Unfortunately, many people who go rock fishing do not bring along a life jacket.
The good news is that this is starting to change, and more people understand that wearing a life jacket will help keep them safe and that its benefits far outweigh any downsides.
Wearing a life jacket isn’t enough, however. You should pay attention to the kind of shoes you are wearing as well.
If you will be standing close to the edge, where the rocks can get slippery, don’t wear shoes, boots, or sandals that make it easy to slip.
Get slip-resistant footwear, if possible. Water and algae can both cause slippery conditions.
Remember to wear light clothing. Heavy clothing can weigh you down and put you at risk if you get washed away.
Wear shatter-resistant sunglasses; this will help protect your eyes from the sun’s glare so you can see what you are doing.
It will also protect your eyes from injury if your fishing line snaps back as you are trying to release it from snags.
You should also wear sun protection to protect your sun and face from sun damage.
Bring a Buddy
It’s always a good idea to go fishing together with a friend instead of heading out alone.
Some people enjoy fishing by the ocean in solitude, but going with a buddy can help you get help when needed.
If you can go together with a small group, that’s even better. The more people there are, the more help you can get.
If you do go with a buddy, it might be a good idea to fish in different spots instead of right next to each other.
Otherwise, both of you can be susceptible to the same risks and dangers and might not get each other help when needed.
If you don’t want to go along with a buddy, or if you don’t have a friend available one day, at least make sure to let someone know about your plans.
Ideally, this should be someone you are in regular contact with, such as a family member who sees you every day.
Let them know when you are planning on going rock fishing, where you will be going, and the time you plan to be back.
Check the Weather
Before you head out to the rocks, check the weather. This sounds so obvious and simple, but many people forget to do it.
Just because you only have free time on Sunday, that doesn’t mean that you have to go fishing that day.
If the weather forecast is bad, it’s better to be safe than sorry. Having a little patience and waiting until the next week can save your life.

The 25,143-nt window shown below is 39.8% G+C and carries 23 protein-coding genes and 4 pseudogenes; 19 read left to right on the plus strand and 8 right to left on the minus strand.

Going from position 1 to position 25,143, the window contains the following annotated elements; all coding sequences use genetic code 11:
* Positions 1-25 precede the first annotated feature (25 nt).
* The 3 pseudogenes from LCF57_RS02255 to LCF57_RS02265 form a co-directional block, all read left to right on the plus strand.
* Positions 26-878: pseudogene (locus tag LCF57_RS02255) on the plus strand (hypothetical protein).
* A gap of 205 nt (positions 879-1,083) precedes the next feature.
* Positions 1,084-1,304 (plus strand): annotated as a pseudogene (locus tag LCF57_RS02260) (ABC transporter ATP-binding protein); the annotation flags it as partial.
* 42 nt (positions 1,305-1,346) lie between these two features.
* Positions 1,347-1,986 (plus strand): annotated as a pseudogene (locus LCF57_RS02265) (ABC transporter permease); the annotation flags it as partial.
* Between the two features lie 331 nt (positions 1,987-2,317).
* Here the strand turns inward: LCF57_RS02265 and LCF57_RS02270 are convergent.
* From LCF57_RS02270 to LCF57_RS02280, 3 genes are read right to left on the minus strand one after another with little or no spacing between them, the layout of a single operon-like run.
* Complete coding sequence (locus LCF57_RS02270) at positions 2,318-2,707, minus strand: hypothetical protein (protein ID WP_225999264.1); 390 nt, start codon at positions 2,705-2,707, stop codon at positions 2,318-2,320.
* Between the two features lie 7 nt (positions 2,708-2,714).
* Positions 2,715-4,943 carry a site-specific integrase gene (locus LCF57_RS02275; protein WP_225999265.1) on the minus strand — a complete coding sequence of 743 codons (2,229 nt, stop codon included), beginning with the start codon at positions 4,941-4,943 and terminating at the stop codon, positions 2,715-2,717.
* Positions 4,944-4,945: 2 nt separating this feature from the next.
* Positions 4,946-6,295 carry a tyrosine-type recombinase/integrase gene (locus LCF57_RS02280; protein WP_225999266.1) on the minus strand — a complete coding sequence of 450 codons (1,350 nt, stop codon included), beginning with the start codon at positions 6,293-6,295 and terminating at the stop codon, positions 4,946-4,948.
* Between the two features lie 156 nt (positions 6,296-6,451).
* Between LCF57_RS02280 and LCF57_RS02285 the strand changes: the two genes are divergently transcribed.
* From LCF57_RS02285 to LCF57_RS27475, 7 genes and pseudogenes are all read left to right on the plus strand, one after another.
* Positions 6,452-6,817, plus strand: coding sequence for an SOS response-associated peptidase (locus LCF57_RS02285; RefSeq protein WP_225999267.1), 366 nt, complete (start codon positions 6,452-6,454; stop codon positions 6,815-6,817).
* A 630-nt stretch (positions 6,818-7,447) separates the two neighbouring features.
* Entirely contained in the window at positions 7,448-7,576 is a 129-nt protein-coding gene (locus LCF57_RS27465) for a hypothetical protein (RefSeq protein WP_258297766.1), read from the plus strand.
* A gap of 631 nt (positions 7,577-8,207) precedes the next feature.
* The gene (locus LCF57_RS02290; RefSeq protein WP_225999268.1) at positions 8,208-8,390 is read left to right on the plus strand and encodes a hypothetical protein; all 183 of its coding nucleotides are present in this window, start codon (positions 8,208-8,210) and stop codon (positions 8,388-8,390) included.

It’s not just important to pick the right day, but it’s also essential to pick the right time.
Of course, you should never go rock fishing when it is dark, as there are too many dangers involved.
However, you might also want to avoid going in the late afternoon and evening. It’s better to go in the morning or the early afternoon.
Inspect the Water and Rocks
Once you do arrive at your fishing spot, analyze your surroundings. The first thing to look at is the tide. Is it too strong? If the tide is extreme, fishing will be more dangerous.
The best time to fish on the rocks is when the tide is not too high and not too low. This way, you can catch a lot of fish and still avoid the dangers of high tide.
Step back for a minute and watch the waves. Are they strong and high? Where does it look like it would be safe to stand? Don’t stand right on the edge or next to where the waves are getting close. Look for dry areas that appear safe.
Check Local Resources
Check if there are any local resources or directories that list safe places to go rock fishing in your area.
A government site is available, or even a directory put together by a fellow local rock fishing enthusiast.
These directories may even give you weather updates to let you know whether a fishing spot is safe.
Another local resource you should have is your local emergency service, which you should keep on speed dial.
Keep your mobile phone near you at all times; you may want to consider using a waterproof phone case to attach to your upper arm or waist.
Finally, bring along some cold drinks if it’s a hot day and some food if you stay out for a while. Getting a heat stroke can be dangerous.
This waterproof ROCK BROS Soft Cooler can hold up to 10 cans and will keep your beverages cold for hours.
Bring the Right Fishing Gear
In rock fishing to be successful, it’s essential to bring along the proper fishing gear. Without getting too technical, let’s get into the main equipment you need.